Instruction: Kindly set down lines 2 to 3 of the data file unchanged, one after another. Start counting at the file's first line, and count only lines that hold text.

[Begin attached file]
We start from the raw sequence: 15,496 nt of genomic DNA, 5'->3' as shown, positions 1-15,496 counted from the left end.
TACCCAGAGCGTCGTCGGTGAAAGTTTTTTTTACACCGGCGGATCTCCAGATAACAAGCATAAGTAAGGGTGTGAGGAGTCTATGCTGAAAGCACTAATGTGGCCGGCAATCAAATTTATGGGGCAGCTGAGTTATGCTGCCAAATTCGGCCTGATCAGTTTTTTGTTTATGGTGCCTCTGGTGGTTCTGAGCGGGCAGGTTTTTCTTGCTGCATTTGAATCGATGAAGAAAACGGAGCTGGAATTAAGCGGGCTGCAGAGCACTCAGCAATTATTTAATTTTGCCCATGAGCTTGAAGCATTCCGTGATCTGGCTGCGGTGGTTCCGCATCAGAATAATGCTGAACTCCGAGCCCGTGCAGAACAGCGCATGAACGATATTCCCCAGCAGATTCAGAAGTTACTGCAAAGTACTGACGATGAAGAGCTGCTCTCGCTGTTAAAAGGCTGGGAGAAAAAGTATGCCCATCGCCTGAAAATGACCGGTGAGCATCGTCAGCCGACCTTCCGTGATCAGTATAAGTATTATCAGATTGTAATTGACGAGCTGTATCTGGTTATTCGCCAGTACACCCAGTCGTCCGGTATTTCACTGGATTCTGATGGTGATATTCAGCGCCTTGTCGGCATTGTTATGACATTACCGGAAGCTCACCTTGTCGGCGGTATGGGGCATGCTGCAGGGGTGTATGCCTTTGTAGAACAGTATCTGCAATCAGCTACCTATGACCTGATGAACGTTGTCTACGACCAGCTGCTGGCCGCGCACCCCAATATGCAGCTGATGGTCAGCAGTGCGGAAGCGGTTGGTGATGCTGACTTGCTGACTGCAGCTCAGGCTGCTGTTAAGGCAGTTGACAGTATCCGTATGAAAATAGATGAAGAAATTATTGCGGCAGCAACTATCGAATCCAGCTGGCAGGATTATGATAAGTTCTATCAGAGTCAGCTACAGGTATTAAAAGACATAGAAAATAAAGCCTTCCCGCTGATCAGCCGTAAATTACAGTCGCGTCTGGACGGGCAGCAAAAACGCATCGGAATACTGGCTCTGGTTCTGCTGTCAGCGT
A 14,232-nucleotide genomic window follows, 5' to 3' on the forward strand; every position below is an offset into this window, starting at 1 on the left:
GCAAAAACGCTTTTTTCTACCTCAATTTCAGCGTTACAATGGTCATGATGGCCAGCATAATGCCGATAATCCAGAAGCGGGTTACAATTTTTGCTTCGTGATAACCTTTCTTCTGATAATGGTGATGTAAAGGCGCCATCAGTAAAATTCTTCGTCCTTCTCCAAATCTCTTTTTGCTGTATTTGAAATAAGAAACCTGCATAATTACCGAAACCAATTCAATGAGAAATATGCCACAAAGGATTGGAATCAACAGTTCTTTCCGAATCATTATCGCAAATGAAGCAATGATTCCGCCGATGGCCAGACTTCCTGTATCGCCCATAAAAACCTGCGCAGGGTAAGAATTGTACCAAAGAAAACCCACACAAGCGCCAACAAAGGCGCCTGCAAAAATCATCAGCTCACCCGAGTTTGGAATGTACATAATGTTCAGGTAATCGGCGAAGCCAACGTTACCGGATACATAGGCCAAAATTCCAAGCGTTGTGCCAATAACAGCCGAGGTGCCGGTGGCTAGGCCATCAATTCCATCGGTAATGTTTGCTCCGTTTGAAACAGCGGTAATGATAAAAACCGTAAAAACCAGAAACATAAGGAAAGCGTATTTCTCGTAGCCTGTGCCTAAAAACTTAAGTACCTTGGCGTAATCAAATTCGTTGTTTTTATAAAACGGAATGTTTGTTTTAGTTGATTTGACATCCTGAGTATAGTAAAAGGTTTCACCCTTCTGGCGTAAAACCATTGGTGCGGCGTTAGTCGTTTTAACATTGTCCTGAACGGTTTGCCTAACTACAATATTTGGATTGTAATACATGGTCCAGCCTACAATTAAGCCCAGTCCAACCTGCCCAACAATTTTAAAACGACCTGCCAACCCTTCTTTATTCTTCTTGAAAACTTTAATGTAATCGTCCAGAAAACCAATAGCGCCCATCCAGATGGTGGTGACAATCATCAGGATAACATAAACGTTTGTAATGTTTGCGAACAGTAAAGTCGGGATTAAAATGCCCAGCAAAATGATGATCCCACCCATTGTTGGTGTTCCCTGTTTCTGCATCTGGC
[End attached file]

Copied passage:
TACCCAGAGCGTCGTCGGTGAAAGTTTTTTTTACACCGGCGGATCTCCAGATAACAAGCATAAGTAAGGGTGTGAGGAGTCTATGCTGAAAGCACTAATGTGGCCGGCAATCAAATTTATGGGGCAGCTGAGTTATGCTGCCAAATTCGGCCTGATCAGTTTTTTGTTTATGGTGCCTCTGGTGGTTCTGAGCGGGCAGGTTTTTCTTGCTGCATTTGAATCGATGAAGAAAACGGAGCTGGAATTAAGCGGGCTGCAGAGCACTCAGCAATTATTTAATTTTGCCCATGAGCTTGAAGCATTCCGTGATCTGGCTGCGGTGGTTCCGCATCAGAATAATGCTGAACTCCGAGCCCGTGCAGAACAGCGCATGAACGATATTCCCCAGCAGATTCAGAAGTTACTGCAAAGTACTGACGATGAAGAGCTGCTCTCGCTGTTAAAAGGCTGGGAGAAAAAGTATGCCCATCGCCTGAAAATGACCGGTGAGCATCGTCAGCCGACCTTCCGTGATCAGTATAAGTATTATCAGATTGTAATTGACGAGCTGTATCTGGTTATTCGCCAGTACACCCAGTCGTCCGGTATTTCACTGGATTCTGATGGTGATATTCAGCGCCTTGTCGGCATTGTTATGACATTACCGGAAGCTCACCTTGTCGGCGGTATGGGGCATGCTGCAGGGGTGTATGCCTTTGTAGAACAGTATCTGCAATCAGCTACCTATGACCTGATGAACGTTGTCTACGACCAGCTGCTGGCCGCGCACCCCAATATGCAGCTGATGGTCAGCAGTGCGGAAGCGGTTGGTGATGCTGACTTGCTGACTGCAGCTCAGGCTGCTGTTAAGGCAGTTGACAGTATCCGTATGAAAATAGATGAAGAAATTATTGCGGCAGCAACTATCGAATCCAGCTGGCAGGATTATGATAAGTTCTATCAGAGTCAGCTACAGGTATTAAAAGACATAGAAAATAAAGCCTTCCCGCTGATCAGCCGTAAATTACAGTCGCGTCTGGACGGGCAGCAAAAACGCATCGGAATACTGGCTCTGGTTCTGCTGTCAGCGT
A 14,232-nucleotide genomic window follows, 5' to 3' on the forward strand; every position below is an offset into this window, starting at 1 on the left: